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Share Data Among Objects Using the Monostate Design Pattern

When you share data among users via a file, you put down the welcome mat for versioning problems, or worse, a security breach. Solve this problem using a simple design pattern.


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ertain applications need to share data among different users or among distributed instances of the same application. Using a file to store the shared data isn't an ideal solution due to security and data integrity reasons. This month I will suggest another solution based on the monostate design pattern.


How can you ensure that all users of the same application access shared data safely?


Use the monostate design pattern to ensure safe and synchronized data sharing.

Step 1: Design
Imagine a large department store that has different departments for multimedia, clothes, and cosmetics. Such stores often enable tourists to pay in their own currencies. How can you ensure that every department has access to the same exchange rate table? Using a shared physical file might cause security and data-integrity problems. For example, the filename and its path might change; worse yet, users might access an outdated version of the file. Besides, this is an implementation detail that should be hidden from end users.

A preferable solution is to encapsulate the exchange rates in a class. You want to ensure that every user and application module gets a private object instance of the class in question while ensuring that these objects always share the same state. Furthermore, any change in the state of the class should propagate to other objects automatically and immediately. This is exactly what the monostate design pattern provides.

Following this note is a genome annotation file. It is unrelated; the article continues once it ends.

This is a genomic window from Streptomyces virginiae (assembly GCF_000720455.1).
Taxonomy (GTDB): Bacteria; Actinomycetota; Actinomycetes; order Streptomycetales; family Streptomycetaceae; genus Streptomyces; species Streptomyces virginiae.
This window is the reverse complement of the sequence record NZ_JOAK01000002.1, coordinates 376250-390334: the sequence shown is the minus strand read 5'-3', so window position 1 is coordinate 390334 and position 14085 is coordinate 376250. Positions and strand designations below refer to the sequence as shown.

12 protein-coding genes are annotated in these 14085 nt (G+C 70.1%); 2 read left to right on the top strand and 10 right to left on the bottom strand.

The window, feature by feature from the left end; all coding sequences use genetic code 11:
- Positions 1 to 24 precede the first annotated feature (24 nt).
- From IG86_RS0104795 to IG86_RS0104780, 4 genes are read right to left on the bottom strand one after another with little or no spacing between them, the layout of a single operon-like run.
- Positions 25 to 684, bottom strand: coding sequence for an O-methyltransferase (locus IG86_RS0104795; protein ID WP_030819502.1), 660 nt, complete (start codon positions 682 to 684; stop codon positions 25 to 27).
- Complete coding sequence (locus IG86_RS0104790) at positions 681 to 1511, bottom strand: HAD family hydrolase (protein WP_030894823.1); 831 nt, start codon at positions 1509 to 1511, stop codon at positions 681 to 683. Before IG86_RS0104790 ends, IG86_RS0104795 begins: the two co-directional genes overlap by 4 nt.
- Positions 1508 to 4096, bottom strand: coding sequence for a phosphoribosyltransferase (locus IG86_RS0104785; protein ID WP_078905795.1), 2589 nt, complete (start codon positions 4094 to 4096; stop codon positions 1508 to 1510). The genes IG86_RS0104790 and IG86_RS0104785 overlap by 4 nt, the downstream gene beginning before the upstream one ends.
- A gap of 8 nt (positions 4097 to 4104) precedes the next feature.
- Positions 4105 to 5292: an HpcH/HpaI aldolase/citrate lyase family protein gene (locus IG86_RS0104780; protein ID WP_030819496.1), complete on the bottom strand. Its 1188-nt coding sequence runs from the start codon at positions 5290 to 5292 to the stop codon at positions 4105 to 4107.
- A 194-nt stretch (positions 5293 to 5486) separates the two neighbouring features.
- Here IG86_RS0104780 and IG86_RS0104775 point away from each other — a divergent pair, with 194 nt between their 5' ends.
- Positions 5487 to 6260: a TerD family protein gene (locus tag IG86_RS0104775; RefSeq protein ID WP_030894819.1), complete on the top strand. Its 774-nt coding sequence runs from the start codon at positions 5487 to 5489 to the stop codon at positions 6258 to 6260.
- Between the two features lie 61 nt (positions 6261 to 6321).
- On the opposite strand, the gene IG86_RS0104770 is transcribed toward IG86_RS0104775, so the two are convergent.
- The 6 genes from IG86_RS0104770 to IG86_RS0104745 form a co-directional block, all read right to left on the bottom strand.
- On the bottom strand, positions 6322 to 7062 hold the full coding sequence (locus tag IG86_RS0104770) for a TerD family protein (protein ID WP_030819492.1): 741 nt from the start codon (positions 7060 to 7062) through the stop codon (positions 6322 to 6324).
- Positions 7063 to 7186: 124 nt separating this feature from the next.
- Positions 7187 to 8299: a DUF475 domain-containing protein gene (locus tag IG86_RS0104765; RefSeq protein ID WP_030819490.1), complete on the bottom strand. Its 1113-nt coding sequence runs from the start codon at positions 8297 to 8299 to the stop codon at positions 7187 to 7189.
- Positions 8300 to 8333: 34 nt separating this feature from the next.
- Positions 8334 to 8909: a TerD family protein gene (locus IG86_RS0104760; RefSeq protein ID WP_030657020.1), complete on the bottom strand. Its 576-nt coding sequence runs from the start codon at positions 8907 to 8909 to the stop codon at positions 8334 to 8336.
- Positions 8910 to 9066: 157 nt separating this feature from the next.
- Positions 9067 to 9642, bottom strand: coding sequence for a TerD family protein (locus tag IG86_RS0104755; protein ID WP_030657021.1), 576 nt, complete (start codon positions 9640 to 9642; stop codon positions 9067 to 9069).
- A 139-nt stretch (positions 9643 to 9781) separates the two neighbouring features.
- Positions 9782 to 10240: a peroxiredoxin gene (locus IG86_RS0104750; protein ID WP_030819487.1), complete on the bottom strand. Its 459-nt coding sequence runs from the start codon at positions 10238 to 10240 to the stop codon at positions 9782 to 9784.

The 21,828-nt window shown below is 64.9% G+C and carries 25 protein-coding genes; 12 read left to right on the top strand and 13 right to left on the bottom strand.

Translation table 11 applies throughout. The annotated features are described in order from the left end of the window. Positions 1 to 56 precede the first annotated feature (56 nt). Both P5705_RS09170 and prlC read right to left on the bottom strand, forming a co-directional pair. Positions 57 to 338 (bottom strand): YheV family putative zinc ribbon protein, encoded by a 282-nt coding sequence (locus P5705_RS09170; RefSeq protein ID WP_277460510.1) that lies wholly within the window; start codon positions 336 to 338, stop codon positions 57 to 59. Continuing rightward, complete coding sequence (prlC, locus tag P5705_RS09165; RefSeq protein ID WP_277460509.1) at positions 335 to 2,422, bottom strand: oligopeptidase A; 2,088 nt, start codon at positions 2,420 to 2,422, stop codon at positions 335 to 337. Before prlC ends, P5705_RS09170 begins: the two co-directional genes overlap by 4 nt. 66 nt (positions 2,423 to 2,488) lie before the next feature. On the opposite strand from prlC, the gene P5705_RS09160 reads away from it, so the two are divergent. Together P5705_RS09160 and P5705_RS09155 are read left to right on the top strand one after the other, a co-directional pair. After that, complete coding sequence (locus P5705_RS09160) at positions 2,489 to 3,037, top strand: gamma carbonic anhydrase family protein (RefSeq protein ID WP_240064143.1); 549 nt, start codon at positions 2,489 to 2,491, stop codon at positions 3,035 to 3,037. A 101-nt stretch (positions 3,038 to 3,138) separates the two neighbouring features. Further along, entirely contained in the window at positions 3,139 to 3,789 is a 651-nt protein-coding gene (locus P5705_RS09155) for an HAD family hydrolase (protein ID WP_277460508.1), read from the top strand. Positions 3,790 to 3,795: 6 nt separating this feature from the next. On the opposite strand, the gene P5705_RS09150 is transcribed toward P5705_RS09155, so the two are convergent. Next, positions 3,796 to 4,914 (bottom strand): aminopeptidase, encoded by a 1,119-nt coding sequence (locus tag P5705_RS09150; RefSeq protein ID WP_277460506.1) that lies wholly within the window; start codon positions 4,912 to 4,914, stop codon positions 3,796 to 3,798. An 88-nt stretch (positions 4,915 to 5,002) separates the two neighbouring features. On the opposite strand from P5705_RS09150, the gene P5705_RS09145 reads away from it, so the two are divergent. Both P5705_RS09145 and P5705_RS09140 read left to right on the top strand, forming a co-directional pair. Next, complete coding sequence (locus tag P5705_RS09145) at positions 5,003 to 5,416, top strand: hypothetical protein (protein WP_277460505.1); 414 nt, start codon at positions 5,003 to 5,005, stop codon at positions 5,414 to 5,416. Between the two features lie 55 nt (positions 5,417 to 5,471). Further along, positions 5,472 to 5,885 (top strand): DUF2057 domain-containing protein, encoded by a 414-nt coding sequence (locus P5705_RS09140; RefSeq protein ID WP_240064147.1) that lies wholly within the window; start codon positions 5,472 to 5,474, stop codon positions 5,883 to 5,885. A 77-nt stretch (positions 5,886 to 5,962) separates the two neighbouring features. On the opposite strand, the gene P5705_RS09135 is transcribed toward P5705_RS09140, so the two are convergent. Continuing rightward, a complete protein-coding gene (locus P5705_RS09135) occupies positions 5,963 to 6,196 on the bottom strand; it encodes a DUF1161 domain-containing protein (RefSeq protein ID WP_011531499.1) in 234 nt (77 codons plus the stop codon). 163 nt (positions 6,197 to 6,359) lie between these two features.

A monostate class is a class that implements the monostate design pattern. A monostate class contains only static data members and member functions. This way, all of its object instances share the same state.

Step 2: Implementation
We will create a monostate class, called Exchange, whose static data members represent the exchange rates of a various currencies, say Euros per $1 U.S., etc.:

class Exchange { private: static double Euro; // Euros per $1 U.S. static double GBP; // British pounds per $1 U.S. static double Yen; // Yens per $1 U.S. //... };

The definitions of the static members outside the class also initialize them:

double Exchange::Euro=0.8630; // Euros per $1 U.S. double Exchange::GBP=0.6017; // British Pounds per $1 U.S. double Exchange::Yen= 119.34; // Yens per $1 U.S.

In the real world you'd probably use a function that reads the current exchange rates from a remote server or a database to initialize the data. For example:


double Exchange::Euro= trade_server.get_euro_rate(now); // Euros per $1 U.S. //other currencies

The class also contains member functions that exchange these currencies to and from U.S. dollars:

class Exchange { // public: double Euro_to_USD(double euros) const { return euros/Euro;} double US_to_Euro(double us_dollars) const { return us_dollars*Euro;} double GBP_to_USD(double pounds) const { return pounds/GBP;} double USD_to_GBP(double us_dollars) const { return us_dollars*GBP;} // };





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